Science Books and Films
The title of this book is a bit misleading, because anyone with the slightest interest in birds would enjoy it.... Best suited for someone just beginning to learn about birds, the book also presents facts that even seasoned birders will appreciate. A broad range of topics is covered, from the evolutionary history of birds to their physiology, behavior, and habitats. This book would be useful in sparking an interest in birds or as a quick source of new facts for someone with knowledge about birds.
American Reference Books Annual 2008 - Charles Leck
There are many fascinating facts provided in this handy spectrum of avian information. It is recommended for public reference and enjoyment.
Canadian Field Naturalist, vol. 120, no. 3, Jul-Se - Clive E. Goodwin
The book is very well thought-out, up-to-date, and quite accurate... This book would appeal to novice birders or anyone with a mild interest in birds... It's an easy read, best taken in small doses, and you'll probably find some things you didn't know.
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Product Details

  • ISBN-13: 9781554072125
  • Publisher: Firefly Books, Limited
  • Publication date: 3/15/2007
  • Pages: 208
  • Product dimensions: 5.75 (w) x 8.25 (h) x 0.70 (d)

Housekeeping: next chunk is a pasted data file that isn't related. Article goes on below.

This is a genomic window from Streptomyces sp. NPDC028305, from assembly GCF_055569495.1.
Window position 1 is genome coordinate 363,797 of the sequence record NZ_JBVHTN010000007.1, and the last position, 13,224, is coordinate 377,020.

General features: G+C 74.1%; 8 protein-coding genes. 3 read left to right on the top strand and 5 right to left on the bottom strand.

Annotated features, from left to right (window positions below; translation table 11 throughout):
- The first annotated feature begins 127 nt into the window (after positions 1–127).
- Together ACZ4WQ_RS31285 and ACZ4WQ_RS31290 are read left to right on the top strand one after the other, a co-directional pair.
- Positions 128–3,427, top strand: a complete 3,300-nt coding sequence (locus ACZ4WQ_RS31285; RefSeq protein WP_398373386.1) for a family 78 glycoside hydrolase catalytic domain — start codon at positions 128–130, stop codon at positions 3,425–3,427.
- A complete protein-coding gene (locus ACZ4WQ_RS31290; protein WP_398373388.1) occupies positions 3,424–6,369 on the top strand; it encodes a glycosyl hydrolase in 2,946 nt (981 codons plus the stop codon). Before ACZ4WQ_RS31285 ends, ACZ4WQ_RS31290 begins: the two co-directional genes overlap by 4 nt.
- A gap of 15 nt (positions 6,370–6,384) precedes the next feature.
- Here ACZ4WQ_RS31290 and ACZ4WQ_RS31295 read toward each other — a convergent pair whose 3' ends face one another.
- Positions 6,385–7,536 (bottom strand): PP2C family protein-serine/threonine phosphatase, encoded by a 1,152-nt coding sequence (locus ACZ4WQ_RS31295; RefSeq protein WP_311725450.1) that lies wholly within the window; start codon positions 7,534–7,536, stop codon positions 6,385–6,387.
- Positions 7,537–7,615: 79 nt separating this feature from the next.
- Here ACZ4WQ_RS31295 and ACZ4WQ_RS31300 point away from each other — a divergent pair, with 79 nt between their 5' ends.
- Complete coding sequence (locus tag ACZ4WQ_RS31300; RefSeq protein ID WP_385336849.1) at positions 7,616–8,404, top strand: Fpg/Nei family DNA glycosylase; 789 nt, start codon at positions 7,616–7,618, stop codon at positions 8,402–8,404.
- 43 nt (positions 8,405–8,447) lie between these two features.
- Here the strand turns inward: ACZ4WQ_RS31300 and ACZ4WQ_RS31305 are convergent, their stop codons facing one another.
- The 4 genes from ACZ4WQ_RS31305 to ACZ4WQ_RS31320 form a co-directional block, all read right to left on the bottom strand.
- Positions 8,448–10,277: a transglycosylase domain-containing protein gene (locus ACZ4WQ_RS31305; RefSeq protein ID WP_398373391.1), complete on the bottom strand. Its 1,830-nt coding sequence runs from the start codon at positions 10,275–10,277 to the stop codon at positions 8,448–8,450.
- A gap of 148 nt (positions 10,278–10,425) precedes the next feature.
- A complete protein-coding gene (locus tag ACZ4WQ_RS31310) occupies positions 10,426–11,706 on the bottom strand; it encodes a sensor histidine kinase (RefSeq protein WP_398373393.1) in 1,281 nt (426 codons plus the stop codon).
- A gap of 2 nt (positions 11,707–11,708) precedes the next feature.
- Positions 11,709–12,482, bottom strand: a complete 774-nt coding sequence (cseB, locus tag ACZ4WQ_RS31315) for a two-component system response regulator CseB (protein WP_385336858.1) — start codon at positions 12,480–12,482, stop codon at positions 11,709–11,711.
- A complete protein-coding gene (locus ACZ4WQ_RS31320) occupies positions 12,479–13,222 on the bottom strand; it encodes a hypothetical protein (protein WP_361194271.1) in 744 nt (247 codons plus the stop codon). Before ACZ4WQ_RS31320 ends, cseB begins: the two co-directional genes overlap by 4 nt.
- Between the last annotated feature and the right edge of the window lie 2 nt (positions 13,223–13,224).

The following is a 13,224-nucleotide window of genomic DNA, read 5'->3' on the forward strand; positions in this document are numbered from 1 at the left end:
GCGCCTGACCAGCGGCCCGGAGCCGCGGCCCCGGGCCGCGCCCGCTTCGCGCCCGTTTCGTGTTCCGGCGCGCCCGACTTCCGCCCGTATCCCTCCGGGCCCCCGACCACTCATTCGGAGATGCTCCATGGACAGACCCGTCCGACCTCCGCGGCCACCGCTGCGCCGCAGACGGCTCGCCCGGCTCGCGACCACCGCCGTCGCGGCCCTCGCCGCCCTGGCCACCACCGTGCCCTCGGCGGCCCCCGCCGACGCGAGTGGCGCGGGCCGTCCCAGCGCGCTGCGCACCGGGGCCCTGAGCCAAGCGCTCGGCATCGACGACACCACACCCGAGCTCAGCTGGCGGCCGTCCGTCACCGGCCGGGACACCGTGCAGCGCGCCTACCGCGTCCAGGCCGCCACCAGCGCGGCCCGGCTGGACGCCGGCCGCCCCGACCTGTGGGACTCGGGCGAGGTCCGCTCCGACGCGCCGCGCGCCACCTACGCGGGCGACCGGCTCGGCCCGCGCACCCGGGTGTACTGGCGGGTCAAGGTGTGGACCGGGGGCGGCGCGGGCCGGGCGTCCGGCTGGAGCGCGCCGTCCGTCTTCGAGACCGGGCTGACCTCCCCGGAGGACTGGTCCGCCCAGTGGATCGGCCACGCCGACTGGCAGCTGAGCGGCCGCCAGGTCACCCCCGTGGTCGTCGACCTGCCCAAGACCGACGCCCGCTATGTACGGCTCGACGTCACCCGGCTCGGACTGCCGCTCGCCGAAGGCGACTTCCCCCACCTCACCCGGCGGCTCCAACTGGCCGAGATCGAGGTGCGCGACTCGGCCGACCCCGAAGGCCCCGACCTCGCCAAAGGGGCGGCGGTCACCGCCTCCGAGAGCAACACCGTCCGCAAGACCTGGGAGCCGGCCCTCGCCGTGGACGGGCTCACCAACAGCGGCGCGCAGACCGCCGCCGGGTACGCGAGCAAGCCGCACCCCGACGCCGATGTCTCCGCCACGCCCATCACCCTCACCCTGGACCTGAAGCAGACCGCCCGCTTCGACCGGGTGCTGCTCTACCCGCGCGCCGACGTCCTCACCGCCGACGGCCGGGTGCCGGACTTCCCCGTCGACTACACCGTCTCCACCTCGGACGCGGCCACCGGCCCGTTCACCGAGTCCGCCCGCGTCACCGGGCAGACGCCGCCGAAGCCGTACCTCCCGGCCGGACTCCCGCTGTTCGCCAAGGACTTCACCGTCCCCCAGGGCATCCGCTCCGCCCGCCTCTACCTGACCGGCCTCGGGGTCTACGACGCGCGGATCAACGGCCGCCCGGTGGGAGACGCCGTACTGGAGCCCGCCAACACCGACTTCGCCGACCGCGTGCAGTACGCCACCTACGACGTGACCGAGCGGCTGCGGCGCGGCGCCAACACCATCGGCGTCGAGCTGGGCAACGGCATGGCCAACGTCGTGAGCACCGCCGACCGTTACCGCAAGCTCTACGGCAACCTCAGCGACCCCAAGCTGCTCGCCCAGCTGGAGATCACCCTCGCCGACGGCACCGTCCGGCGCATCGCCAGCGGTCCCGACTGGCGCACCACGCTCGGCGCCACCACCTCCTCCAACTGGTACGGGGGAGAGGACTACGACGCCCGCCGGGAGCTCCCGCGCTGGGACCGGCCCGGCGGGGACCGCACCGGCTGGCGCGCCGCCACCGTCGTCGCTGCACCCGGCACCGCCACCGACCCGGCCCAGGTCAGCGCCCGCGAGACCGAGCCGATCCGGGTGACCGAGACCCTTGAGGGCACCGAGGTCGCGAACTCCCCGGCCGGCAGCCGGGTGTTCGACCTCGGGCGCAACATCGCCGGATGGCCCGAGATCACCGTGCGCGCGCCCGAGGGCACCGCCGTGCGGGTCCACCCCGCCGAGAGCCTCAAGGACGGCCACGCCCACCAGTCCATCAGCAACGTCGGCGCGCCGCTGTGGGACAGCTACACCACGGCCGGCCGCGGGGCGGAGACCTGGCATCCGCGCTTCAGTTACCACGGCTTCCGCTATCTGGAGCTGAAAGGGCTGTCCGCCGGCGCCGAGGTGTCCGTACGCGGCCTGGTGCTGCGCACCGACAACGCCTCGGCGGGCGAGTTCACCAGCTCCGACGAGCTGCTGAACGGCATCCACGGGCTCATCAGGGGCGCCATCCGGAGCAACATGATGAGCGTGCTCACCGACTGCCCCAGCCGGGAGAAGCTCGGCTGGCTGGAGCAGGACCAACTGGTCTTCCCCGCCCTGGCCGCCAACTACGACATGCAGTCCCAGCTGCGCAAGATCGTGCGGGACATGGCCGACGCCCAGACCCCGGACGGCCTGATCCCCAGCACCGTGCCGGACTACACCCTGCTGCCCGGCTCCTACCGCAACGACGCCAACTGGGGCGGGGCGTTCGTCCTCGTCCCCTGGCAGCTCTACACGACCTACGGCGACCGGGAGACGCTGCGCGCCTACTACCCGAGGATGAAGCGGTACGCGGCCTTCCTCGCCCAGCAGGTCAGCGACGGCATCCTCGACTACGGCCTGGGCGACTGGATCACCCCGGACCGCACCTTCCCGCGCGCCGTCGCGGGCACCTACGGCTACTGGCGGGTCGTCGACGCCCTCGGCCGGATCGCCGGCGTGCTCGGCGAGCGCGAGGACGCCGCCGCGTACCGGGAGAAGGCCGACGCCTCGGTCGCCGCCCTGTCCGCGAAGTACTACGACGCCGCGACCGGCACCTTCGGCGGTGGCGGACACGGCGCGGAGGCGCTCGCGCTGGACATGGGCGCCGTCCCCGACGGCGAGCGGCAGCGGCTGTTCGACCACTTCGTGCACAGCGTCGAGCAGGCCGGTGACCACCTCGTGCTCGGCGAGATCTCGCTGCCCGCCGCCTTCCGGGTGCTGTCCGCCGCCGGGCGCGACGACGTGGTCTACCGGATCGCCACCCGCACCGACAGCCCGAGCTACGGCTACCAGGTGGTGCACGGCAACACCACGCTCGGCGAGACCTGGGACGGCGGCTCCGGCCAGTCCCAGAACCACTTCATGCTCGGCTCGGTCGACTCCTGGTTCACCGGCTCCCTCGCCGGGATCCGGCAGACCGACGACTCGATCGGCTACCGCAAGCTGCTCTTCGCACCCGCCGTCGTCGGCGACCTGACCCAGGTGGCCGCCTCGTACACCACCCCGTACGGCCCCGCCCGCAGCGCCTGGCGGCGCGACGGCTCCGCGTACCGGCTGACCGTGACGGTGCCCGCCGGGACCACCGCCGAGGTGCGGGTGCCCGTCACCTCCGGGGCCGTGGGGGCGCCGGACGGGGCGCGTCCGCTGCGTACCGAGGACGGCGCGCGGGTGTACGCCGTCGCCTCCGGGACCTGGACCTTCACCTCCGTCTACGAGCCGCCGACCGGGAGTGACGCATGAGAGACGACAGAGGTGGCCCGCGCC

Meet the Author

Stephen Moss is the author of several books on birds, including The Birdfriendly Garden and A Bird in the Bush: A Social History of Birdwatching. He lives in London, where he produces a wildlife series for BBC radio.

Clive Dobson is a versatile artist and illustrator with many books to his credit, including Tex and Watersheds. He lives near Peterborough, Ontario.

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Table of Contents

Acknowledgements
Introduction

  1. What is a bird?
    • Questions and answers about physiology
  2. Where do birds come from?
    • Questions and answers about evolution and classification
  3. How many birds are there?
    • Questions and answers about population
  4. Where do birds live?
    • Questions and answers about distribution
  5. How do birds move?
    • Questions and answers about locomotion
  6. How do birds eat?
    • Questions and answers about feeding
  7. Why do birds sing?
    • Questions and answers about communication
  8. How do birds reproduce?
    • Questions and answers about breeding
  9. Where do birds go?
    • Questions and answers about migration
  10. How do we relate to birds?
    • Questions and answers about birds and people

Bibliography
Index

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Preface

Introduction